by Capt Gene Kelly


In 1986 the New York Department of Environmental Conservation closed the New Yorks striped bass fishery, supposedly because of concerns about a high pcb content in the fish. The striped bass fishery at that time was not in the best of shape, and that could also have been an underlying reason. Although recreational anglers could fish for and catch bass, they could not keep any. The reason for shutting down the entire fishery may have been that there would have been quite an uproar had only the commercial sector been affected. As it was, the repercussions of the shutdown were quite severe across Long Island, but especially here in Montauk, where the entire fall season had been traditionally geared toward striped bass fishing. Charters were virtually non-existant. In the past, anglers would flock to the east end of the island to stock up their freezers. A catch and release type fishery, however, was an entirely different matter.

With the 1986 fall season already written off, it was decided to stage a protest type demonstration, to try and convince the powers to be that some accommodation be reached allowing the fishery to be reopened the following year. The protest would involve speeches by local politicians, charter boat operators and others who were affected by the ban, but the highlight of the demonstration, the hook that would attract the media, would involve the displaying of illegal striped bass. We were all new to this type of operation, but about a month was spent in planning, with the most important consideration being the date and time that the event would be staged. I forget the exact date, but it was set up for a mid-week day around the middle of October, at about noon. The timing would be crucial, since the whole idea behind the demonstration was to attract attention. We wanted what we thought would be a slow news day to lessen the competition for the media coverage. And most important, we had to schedule it for a time that would allow the television crews to get their story, or rather our story, onto the six o'clock news. We wanted the coverage to be by the mainstream type reporters as opposed to the fishing type columnists.

We had done all our homework, and the date we had picked out appeared perfect. At the appointed time there were representatives from the three stations that covered New York City as well as all of the newspapers. Everything was going along according to schedule. Boats were lined up with signs and banners with catchy slogans. Speeches were being made, and anglers were being ticketed for their illegal fish, but things were too calm. There was no fire.

While I waited on my boat for my ticket, I saw that before the DEC enforcement officers would write up a protester, they would ask for identification. I decided that I wouldn't offer any proof of identity when they reached me, and see what would happen. What happened was that I was put in handcuffs. This was the spark that the demonstration needed. The speeches went on, but as I was being led away, all of the cameras and reporters followed behind. We had what I guess would be called a video bite, the footage that would insure that our story would make the evenings newscasts. I was elated. We were a hit. I was taken down to the police station, where I showed my drivers license and was ticketed, just like everyone else.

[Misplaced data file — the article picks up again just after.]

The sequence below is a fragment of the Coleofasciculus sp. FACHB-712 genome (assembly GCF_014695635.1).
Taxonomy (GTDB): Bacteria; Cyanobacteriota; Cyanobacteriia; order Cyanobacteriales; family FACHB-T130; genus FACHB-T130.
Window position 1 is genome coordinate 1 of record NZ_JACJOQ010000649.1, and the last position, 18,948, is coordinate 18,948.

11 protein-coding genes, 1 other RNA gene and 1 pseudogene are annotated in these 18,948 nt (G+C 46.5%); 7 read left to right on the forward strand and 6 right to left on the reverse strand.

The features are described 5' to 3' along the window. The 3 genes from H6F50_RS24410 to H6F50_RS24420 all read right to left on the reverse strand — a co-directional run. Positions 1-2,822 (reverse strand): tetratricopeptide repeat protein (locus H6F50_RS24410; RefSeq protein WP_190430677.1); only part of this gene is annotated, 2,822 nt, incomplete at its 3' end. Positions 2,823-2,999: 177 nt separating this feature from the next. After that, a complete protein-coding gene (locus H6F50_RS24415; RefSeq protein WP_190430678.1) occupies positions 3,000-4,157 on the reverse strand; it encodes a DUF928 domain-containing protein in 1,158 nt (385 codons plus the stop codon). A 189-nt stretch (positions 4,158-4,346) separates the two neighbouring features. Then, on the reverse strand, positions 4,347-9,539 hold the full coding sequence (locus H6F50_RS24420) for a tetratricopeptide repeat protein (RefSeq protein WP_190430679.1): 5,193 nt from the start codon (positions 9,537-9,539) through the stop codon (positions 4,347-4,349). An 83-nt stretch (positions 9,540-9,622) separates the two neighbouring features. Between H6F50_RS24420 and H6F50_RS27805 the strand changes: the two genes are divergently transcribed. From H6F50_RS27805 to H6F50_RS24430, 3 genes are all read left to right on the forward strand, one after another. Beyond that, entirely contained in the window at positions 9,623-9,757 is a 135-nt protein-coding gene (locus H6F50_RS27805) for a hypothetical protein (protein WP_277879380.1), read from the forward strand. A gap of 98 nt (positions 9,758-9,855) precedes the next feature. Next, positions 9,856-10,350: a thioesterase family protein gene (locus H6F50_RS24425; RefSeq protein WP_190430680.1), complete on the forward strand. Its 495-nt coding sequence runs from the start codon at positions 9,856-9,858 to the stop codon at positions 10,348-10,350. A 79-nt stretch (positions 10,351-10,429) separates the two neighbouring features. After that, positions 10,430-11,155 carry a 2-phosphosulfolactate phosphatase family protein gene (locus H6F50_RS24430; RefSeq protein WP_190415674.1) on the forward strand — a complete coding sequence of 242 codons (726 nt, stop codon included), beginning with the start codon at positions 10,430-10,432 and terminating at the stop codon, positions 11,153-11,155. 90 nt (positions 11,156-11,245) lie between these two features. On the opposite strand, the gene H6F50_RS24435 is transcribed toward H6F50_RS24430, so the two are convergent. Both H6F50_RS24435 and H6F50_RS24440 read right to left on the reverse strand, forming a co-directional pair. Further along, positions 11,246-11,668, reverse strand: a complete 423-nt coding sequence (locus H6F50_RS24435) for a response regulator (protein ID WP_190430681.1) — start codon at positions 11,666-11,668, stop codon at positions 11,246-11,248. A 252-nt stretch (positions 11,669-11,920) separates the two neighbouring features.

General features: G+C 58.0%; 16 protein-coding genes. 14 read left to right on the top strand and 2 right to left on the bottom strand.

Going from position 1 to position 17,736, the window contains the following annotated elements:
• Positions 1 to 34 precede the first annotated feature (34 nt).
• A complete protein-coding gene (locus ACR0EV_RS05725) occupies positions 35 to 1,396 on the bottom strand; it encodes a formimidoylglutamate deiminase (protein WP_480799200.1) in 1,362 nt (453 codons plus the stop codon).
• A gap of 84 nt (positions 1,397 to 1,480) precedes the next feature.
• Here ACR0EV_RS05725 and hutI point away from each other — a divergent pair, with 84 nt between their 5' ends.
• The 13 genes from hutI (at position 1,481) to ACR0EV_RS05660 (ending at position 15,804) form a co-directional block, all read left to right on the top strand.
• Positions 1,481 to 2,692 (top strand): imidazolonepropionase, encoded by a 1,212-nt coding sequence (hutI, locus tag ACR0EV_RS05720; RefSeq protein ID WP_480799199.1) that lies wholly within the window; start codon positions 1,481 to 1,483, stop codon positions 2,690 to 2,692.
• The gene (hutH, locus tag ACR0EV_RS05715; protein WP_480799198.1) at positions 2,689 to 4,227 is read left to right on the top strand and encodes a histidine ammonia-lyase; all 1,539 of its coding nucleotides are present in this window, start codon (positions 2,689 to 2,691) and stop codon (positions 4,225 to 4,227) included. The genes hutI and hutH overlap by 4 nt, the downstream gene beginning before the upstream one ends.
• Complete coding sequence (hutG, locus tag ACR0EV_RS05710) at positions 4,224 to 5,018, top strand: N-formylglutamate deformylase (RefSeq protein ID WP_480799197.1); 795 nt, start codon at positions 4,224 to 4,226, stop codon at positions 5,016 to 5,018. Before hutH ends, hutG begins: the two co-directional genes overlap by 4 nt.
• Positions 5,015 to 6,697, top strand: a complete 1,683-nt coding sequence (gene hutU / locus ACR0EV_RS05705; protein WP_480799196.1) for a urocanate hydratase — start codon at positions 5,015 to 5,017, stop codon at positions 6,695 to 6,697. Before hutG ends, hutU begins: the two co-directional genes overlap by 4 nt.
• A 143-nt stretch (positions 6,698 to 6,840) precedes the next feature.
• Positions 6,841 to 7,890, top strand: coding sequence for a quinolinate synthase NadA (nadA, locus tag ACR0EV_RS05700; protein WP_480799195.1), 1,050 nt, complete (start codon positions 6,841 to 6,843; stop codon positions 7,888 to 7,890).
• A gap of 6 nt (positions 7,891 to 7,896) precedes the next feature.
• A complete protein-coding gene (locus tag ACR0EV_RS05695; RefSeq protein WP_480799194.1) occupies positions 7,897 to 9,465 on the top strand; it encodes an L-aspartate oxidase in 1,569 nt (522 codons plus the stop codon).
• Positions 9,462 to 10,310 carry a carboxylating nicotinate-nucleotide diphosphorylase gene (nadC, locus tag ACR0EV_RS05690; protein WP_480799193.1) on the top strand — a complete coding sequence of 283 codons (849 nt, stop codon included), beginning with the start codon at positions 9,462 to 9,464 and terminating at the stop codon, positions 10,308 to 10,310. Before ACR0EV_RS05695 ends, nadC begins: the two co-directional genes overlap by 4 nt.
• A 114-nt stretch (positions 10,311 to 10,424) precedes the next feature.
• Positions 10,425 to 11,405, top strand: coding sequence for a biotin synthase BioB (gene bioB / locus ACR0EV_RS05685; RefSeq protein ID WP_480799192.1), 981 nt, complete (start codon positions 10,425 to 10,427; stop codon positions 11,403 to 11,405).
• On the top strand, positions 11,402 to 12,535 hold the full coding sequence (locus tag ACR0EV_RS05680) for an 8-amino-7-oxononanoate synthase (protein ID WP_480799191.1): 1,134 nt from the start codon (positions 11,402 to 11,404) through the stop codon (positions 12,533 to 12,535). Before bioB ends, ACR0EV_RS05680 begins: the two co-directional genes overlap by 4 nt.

We had decided to hold a victory celebration at a bar across the street from the marina where the protest was staged, and when I arrived back there I was treated like a hero, with pats on the back, congratulations, handshakes, and best of all free drinks. There was a festive atmosphere. Everybody was laughing and having a great time. We were confident that our demonstration was a great success. Toward the end of the afternoon, after having too many drinks, I went home, intending to watch the end of the Mets play-off game against Houston, and then see myself on the news. But, that's where our whole plan fell apart. Every baseball fan will remember this particular day. The game went on for sixteen innings, well past the six o'clock news. Although our plans worked out to perfection, nobody watched the news that night. At least, nobody that I knew did. It was a great game, and in spite of the fact that I knew that I would be on the newscasts that evening, I watched the whole thing myself.












(mostly true)



THE PATCHMEN                                          by Capt Gene Kelly

GUATEMALA LIGHT                                     by Capt Gene Kelly

PARADISE ON EARTH                                   by Capt Bob Koliner

GUATEMALA GUY'S TRIP                             by Capt Gene Kelly

FOUR DAYS IN PANAMA                                by Capt Gene Kelly

ONE MAGIC NIGHT                                         by Capt Bob Koliner

THE GREAT WHITE SHARK ROBBERY          by Capt Gene Kelly

THE RAGING QUEEN                                       by Capt Gene Kelly


COSTA RICA TARPON - CIRCA 1972                 by Capt Gene Kelly

JUST ANOTHER FISH STORY                            by Capt Gene Kelly

RETURN TO COSTA RICA                                 by Capt Gene Kelly

MONTAUK                         Artcle in Marlin magazine September 2011

COSTA RICA - IT’S NOT JUST FISHING           by Capt Gene Kelly

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Capt Gene Kelly

Tropical Fishing Adventures

PO Box 2104, Montauk, NY, 11954

631 668 2019


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